But soaps do run into the problem that the characters have such long narrative arcs that sooner or later everything that CAN happen to them DOES happen to them--they've all had amnesia, they've all died and come back, they've all had evil twins, they've all committed adultery, they've all become good guys, they've all committed crimes, etc. Because you have to keep the story moving. The same thing for comic books--if you overdo continuity, all the characters become ridiculously overstuffed with backstory (while remaining eternally about the same age). One of the many soft reboots of Batman a while back laid this out pretty clearly--there was no imaginable way for Batman at the eternal age of 33 or so to have mentored Dick Grayson from boyhood to young adulthood, mentored Jason Todd from boyhood to death to resurrection to young adulthood, mentored Tim Drake from about 12 to about 17, and had a relationship for about 3 years with his son Damian (even given that Damian was aged in a tank by his mother). And yet there they all were standing alongside him in order, each one with a backstory supposedly intact.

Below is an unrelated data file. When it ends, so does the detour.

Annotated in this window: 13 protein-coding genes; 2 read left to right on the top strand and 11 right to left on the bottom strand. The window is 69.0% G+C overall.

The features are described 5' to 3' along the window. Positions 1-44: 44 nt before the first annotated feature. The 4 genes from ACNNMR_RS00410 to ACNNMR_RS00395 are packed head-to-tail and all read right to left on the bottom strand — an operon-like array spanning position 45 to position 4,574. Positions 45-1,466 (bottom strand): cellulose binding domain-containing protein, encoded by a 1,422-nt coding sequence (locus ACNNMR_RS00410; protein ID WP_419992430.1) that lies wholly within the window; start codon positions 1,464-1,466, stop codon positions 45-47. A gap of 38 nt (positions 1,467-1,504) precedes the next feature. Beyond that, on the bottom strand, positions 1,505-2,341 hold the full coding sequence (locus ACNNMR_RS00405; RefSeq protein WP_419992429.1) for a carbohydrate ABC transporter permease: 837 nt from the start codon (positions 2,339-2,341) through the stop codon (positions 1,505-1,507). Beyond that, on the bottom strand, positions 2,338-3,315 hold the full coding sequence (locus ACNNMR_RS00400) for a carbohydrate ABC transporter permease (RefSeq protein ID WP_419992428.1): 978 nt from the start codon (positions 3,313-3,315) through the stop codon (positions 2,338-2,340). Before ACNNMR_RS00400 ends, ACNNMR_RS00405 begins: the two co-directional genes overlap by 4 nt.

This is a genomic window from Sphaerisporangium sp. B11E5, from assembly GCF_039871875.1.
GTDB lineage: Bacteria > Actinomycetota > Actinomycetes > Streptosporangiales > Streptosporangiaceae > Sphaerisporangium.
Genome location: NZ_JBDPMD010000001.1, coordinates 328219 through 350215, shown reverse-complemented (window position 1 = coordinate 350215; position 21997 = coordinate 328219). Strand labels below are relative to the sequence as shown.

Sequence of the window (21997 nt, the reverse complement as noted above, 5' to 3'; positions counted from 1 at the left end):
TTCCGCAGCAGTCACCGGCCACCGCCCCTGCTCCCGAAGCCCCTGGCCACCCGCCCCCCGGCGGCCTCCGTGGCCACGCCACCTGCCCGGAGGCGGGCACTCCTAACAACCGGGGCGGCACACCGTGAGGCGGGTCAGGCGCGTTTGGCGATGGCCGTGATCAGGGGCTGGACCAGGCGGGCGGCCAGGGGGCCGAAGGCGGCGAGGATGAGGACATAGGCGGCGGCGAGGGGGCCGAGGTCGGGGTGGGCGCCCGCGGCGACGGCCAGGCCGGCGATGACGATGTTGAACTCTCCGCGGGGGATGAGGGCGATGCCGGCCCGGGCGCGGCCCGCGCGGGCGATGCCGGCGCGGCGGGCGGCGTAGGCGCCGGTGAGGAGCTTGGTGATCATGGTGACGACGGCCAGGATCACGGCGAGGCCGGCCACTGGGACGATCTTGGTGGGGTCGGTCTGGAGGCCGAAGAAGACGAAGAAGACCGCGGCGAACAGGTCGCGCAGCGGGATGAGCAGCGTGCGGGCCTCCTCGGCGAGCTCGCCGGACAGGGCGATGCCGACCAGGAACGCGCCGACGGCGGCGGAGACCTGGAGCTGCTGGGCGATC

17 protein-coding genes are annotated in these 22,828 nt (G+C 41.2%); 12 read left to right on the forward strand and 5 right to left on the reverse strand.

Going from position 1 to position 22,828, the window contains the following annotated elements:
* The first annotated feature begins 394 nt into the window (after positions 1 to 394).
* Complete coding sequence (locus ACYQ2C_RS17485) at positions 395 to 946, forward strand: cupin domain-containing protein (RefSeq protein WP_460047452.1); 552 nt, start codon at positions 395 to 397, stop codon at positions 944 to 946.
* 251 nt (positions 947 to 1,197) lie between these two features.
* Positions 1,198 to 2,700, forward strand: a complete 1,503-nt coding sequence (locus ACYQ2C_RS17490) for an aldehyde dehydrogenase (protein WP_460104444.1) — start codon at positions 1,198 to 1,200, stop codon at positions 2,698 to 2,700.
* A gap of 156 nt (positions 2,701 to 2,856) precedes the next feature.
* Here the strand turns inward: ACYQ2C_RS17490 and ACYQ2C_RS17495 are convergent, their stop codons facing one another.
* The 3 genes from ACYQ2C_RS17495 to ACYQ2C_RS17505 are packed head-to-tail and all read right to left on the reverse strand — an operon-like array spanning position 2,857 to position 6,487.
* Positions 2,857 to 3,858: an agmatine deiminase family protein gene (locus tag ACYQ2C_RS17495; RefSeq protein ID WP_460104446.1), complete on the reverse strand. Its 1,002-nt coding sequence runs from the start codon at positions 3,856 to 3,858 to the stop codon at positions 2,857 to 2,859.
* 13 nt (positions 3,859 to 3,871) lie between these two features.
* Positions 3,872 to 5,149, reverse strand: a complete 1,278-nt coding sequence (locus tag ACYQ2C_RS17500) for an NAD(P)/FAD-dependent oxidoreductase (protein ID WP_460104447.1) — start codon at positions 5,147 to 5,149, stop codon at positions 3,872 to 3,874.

So you either need something that cleans out some of the backstory--maybe it's just quietly forgetting most of it while taking the most interesting and consequential stuff forward--or something more formal. I think the really radical move would be to allow fundamentals to change. The MCU seems on the verge of this--they seem to have decided not to take the "recast and keep it in the eternal present" route, but instead the "move on and evolve route". I could imagine that if they're still making movies in 10 years, Morgan Stark will become Iron Man 3.0, etc.  The comics could finally follow suit--stop telling stories of possible futures and alternate realities and actually let the characters age and change and die. Or the MCU could slowly lose commercial power, the whole thing wind down for a while, and then they recast and go back to the beginning, a la Spider-Man. I dunno. But definitely infinite serial storytelling doesn't work after a certain point.